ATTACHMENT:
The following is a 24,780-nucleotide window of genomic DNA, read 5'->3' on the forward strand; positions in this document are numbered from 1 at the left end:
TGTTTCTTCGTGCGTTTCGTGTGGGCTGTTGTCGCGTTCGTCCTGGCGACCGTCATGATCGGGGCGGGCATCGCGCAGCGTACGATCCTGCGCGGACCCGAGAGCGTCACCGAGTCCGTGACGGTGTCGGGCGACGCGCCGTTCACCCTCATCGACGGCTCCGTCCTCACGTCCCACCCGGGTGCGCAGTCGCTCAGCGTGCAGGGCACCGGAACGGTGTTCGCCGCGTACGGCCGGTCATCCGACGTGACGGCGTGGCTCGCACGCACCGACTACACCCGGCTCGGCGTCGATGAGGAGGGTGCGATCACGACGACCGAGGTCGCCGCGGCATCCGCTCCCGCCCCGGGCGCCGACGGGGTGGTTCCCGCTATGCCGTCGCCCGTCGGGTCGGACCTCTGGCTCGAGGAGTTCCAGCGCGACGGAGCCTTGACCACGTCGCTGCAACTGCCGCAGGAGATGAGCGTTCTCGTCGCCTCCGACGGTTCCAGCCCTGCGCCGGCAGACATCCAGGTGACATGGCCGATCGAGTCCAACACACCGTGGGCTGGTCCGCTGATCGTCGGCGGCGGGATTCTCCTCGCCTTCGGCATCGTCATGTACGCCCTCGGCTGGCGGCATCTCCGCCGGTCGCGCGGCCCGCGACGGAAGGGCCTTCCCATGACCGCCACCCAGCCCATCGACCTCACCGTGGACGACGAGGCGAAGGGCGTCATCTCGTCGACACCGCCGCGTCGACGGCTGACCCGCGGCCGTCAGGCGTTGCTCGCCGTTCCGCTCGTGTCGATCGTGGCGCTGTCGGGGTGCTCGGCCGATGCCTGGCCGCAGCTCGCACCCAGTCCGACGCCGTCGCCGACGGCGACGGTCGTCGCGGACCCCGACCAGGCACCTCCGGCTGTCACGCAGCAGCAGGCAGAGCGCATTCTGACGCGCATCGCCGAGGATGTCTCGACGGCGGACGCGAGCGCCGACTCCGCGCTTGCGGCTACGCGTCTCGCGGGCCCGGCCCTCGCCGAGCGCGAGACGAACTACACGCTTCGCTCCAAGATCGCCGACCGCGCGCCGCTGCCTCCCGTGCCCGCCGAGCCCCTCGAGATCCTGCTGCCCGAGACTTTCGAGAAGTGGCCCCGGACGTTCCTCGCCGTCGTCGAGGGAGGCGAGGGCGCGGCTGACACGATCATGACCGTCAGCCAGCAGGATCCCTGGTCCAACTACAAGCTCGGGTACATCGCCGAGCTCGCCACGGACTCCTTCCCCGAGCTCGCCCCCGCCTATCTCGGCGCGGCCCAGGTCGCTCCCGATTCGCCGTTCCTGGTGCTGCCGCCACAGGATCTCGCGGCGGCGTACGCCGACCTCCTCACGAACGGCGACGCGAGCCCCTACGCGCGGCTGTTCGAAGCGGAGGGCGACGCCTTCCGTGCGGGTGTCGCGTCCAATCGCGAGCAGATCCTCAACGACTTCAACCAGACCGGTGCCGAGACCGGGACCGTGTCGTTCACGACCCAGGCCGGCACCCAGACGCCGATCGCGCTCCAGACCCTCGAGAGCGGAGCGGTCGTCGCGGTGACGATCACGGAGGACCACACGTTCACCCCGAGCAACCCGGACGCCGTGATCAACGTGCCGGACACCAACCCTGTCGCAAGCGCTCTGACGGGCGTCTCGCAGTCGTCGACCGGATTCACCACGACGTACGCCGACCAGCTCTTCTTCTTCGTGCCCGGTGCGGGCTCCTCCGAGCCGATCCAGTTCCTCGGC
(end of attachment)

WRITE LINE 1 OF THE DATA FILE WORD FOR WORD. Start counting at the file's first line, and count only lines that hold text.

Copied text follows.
The following is a 24,780-nucleotide window of genomic DNA, read 5'->3' on the forward strand; positions in this document are numbered from 1 at the left end: